1. Under Heaven - After hearing the first disc, this is certainly not the first thing I would expect to hear. Conjures an atmosphere not unlike that in "Blue" from Gate/Sol, but in comparison this piece has several more instruments all contributing to the textures of this deep opening track. Some background pads evoke a wide open spaciousness while synth voices and a loose solo follow a moderately introspective theme. After some moments with chimes and other notes that add some texture, that titanium guitar sound from the Dark Side of the Moog series floats into view and then vanishes only to return again later slightly changed. I've learned to love Namlook's displays of melody gracefully sourced from guitars. A pleasant twist of melody from additional keyboards lends to the track a sense of intrigue. Bright synth rays radiate outward, yet something buried far in the back of your mind hints at darker times to come.
2. Blue Shift - Whereas the first piece lies at the lighter end of the spectrum, this one immediately plunges into darkness. The beginning is very similar to track 2 on Rich & Lustmord's murky outing "Stalker," but after a few minutes the elements are stirred up a bit. Deep, ripping bass waves. Movement and motion in the sounds, slow and shifting. Very foreboding, and the occasional faint bleeps of computers place this piece in the not-too-distant future. Overcast synthesis prepares us for aural entropy.
3. The Fate of Energy - Maybe I didn't know it during the first few listens, but this is the track I'd been waiting to hear from Laswell and Namlook. It starts out more orchestral or symphonic in sound, and a brooding guitar invigorates the background melody. This tension is held until about 4 minutes into it, then a rhythm kicks in. The carefully forged guitar sweeps into the periphery, wider and outward. Synths spring to life, all the sudden this track becomes quite active, much more so then those first 2. This part is also quite Moogy, which makes sense, as Laswell joined Klaus and Pete for the Dark Side projects starting with the "Three Pipers..." released only 2 months later. Basslines are laid down, and at 6 minutes some pulses erupt only to disappear soon after. A groovy jam laid down at the interface of darkness and light.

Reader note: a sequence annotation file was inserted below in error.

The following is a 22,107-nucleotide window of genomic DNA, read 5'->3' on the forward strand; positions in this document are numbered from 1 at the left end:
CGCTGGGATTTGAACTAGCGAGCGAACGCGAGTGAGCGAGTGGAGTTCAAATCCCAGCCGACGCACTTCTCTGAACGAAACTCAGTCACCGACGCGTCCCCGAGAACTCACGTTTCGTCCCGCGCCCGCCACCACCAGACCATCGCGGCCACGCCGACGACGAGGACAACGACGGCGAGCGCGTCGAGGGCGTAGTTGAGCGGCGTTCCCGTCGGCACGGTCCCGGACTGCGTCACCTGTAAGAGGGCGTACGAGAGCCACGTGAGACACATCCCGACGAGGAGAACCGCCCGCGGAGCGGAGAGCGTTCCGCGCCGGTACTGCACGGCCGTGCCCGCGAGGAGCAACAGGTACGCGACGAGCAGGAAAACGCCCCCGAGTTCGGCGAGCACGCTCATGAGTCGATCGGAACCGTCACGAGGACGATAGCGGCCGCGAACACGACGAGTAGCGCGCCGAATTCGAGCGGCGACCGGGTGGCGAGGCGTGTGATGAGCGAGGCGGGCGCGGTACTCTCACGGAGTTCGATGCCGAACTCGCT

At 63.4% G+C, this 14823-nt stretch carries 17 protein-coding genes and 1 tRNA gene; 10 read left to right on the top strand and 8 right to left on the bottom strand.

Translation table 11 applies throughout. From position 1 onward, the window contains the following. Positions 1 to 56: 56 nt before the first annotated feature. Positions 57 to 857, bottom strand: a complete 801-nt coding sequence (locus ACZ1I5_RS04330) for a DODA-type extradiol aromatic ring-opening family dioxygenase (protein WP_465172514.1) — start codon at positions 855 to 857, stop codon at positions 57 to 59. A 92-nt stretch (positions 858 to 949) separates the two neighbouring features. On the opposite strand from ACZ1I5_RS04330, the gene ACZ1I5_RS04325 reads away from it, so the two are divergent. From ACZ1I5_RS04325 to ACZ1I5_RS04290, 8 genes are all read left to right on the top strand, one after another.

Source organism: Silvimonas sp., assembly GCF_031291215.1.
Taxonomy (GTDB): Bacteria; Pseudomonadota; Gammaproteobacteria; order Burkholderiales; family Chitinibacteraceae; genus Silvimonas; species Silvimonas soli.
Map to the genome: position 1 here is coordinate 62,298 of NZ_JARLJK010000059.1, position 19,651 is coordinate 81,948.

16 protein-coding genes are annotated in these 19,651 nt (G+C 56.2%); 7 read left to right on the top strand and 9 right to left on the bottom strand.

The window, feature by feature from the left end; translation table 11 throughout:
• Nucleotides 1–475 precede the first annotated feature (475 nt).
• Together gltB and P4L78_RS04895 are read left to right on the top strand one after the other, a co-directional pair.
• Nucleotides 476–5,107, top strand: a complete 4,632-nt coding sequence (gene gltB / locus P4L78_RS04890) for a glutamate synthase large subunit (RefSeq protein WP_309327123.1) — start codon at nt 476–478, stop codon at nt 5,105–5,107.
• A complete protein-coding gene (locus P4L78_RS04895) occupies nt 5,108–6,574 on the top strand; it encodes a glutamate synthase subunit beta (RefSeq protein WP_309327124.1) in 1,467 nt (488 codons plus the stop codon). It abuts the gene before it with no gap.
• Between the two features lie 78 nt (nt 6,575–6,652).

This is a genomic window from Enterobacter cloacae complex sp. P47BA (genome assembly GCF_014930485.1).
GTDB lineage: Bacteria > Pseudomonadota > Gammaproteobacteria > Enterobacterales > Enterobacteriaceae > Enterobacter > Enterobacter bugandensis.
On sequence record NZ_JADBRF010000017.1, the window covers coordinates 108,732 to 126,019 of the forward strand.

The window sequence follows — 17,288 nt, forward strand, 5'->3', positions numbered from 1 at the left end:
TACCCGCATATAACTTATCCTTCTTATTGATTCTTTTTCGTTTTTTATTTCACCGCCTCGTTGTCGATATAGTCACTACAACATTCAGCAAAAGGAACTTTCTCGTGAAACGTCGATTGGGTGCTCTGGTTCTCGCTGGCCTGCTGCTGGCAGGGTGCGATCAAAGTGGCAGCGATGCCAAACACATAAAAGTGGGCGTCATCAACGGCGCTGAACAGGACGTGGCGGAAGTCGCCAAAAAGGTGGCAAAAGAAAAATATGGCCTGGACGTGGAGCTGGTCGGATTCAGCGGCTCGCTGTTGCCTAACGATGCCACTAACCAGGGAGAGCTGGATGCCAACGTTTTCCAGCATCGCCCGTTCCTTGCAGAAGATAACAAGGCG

4. The Hell of the Same - We begin with distant clanging through reverb, then metallic droning. I recognize an almost aboriginal quality in these formless voices that reminds me once again of Dark Side of the Moog IV. Alien vocal processes hover, adding that eerie numbers stations feeling, while some more startlingly lucid voice action occurs. More aboriginal gurgling and some Air-ish rainstick FX join in. Now only the most obscure traces of slow melody remain. Very primordial.
5. Infinum - A short disruptive outro... hope you weren't sleeping!
(review by no@h)